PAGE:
So here we are, nurturing an urban population of disenchanted young people with no real hope of ever catching a glimpse of the American Dream through legitimate means, and we wonder why we need a hugely expensive, unaffordable, untenable public-safety capacity.

    But while we tread water and hope something will stimulate government to do its job and create an environment that will encourage and accommodate economic development/job creation, we have to do what we can to maintain public safety in Bridgeport. Toward that end, we can design and implement an Internet-accessible video-surveillance system that will allow safe, 24/7, “virtual” block watch patrols via (created) healthy, neighborhood block watches overseen and working inn conjunction with a well-staffed, well-organized, philosophically-resonant (in terms of mutual, police-City hall-community buy-in wrt to the community policing program) community policing effort. Currently, Bridgeport is still in avoidance mode in regard to the video-surveillance system, as well as the Community Policing initiative, which has only been getting lip service since the Fabrizi Administration (the latter of which did an outstanding job growing and refining the Community Policing/Block Watch program).

    So as long as we have upside-down economic policies at all levels of government, there will more and more mindless, gratuitous, drug-gang-related violence in all of the “Bridgeports” in the US. But with our Bridgeport being in the most upside-down state in the US, we are likely to be for a very rough ride for the foreseeable future. Better get those block watches and the Internet camera system up and running, Mr. Mayor! And better talk to Hillary now about a few hundred $million for more police officers and police OT.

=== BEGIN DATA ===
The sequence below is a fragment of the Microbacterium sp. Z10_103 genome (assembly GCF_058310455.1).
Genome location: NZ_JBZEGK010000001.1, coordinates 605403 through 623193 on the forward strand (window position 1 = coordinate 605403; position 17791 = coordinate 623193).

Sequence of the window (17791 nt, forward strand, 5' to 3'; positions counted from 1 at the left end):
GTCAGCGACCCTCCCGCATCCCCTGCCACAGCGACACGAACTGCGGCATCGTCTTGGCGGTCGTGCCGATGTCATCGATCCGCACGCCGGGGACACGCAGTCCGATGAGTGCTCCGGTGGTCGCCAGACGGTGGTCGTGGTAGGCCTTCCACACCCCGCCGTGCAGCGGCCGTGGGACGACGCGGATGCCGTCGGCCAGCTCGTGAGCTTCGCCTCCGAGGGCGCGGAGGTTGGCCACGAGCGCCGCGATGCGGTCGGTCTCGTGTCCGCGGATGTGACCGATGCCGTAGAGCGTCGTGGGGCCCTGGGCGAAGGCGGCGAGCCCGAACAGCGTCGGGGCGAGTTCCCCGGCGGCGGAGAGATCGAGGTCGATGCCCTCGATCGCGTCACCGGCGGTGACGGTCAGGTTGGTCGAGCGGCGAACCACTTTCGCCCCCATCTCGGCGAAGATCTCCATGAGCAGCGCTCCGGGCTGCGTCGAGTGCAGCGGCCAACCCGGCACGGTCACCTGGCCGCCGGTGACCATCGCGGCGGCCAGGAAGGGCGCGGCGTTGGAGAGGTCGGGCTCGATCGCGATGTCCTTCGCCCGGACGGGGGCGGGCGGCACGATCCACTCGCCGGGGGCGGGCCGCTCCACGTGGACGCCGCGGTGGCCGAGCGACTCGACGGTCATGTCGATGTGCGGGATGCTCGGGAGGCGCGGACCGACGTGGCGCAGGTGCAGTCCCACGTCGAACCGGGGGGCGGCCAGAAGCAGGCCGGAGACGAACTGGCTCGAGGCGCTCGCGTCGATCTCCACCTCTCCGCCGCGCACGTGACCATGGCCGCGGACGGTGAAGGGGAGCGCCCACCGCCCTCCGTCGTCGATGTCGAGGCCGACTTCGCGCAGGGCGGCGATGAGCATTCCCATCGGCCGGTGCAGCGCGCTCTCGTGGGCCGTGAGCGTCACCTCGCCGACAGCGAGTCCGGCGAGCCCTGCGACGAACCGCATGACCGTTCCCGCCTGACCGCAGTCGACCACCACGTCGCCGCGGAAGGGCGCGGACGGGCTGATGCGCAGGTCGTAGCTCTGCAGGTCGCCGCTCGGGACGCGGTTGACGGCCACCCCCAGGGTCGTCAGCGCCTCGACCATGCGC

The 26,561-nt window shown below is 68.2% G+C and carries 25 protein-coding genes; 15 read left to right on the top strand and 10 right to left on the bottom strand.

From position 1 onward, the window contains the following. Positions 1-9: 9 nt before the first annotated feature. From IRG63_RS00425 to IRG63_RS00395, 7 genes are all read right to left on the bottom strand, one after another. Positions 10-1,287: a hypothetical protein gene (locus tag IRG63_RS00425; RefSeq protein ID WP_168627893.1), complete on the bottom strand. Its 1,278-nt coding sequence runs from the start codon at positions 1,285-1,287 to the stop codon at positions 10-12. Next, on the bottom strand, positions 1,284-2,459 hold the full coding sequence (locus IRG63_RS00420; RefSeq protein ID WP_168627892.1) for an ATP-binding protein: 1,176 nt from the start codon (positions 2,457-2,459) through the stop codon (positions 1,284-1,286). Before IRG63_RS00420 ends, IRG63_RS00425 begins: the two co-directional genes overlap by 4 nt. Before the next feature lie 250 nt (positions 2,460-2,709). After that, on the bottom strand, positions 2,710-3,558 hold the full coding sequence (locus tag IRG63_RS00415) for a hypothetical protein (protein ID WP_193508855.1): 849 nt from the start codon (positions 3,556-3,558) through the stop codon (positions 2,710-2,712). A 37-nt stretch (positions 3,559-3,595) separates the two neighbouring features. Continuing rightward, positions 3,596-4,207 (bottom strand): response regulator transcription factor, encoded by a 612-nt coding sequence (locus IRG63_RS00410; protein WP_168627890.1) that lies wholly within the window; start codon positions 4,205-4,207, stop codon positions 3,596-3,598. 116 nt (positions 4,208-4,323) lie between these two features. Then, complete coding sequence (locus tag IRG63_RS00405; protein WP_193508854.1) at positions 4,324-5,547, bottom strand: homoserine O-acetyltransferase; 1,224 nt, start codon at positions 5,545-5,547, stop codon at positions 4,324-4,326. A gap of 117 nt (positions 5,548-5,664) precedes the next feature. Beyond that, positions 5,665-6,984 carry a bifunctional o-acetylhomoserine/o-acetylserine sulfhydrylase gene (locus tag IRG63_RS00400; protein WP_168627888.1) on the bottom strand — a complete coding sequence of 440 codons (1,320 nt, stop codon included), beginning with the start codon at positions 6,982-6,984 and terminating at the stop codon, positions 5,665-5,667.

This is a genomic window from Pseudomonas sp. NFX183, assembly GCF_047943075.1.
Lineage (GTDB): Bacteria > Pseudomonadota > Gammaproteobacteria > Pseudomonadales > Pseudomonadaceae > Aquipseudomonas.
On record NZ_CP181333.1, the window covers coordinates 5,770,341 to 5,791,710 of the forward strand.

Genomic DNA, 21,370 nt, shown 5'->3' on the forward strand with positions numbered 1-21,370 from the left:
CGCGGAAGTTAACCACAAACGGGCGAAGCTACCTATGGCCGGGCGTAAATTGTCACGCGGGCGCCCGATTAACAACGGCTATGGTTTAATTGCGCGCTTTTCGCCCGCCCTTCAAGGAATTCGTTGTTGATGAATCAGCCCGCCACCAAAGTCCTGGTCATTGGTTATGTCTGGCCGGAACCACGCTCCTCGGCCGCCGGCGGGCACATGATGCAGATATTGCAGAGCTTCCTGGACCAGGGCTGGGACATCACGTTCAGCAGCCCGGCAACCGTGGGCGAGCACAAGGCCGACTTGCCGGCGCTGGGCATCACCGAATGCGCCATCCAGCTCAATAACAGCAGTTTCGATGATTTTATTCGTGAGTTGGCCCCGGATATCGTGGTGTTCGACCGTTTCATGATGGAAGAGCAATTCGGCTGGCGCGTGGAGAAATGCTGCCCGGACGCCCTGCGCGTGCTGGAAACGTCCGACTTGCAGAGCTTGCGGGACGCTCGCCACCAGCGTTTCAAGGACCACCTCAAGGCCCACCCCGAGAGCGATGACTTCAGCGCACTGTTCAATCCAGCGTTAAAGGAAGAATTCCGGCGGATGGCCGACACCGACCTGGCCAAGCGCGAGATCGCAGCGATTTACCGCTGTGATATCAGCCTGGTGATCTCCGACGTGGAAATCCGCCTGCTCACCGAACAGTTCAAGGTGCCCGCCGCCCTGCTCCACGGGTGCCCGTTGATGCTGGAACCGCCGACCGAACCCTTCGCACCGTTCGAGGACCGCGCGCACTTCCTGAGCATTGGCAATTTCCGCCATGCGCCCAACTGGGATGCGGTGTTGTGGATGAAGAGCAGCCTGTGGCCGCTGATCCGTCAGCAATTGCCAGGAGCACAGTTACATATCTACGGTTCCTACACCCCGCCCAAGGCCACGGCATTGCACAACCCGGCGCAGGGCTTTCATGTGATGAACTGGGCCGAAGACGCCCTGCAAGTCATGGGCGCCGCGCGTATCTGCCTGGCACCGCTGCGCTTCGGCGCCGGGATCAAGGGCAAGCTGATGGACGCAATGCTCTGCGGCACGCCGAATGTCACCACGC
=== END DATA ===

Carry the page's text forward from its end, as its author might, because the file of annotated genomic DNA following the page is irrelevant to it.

• Frank the Cabana Boy

    Finch was not defended, and neither should Ganim be. This is Bridgeport, this is the job. Learn the lesson Finch did not. Speak less, act more. No excuses, by anyone.

  • DC Faber

    Another long-term solution to fixing the situation is to make Bridgeport’s schools the envy of Fairfield County! We need our schools to be glowing beacons not only for traditional schools but also resource centers with the personal to help at-risk students. Trade schools for those students who have skills in things other than books. Before school/after school programs to keep kids engaged. If our educational situation were better we could begin to take on the violence and poverty Bridgeport suffers from and show there is a future, and a world larger than our city.

  • Bob Walsh

    Ganim wanted this issue. He wanted to be the caped crimefighter. He mocked the Finch administration. He opened his make-believe police substation. He repaired the fence that was the cause of the shooting spree. He held press conferences, attended vigils.
    Now he is mayor and now is the time to truly take ownership. Get back to rotating the Deputy Chiefs along with a plan to eliminate or reduce the positions. Eliminate or suspend some of the specialty units, i.e. Mounted Police, Segways, Bike Patrol, etc. to concentrate on more important parts of crime fighting, community policing, crime prevention.
    If we cannot get rid of Chapman, have him focus on the above type of issues until his contract runs out.
    Do something Joe, would ya?

  • Bob Walsh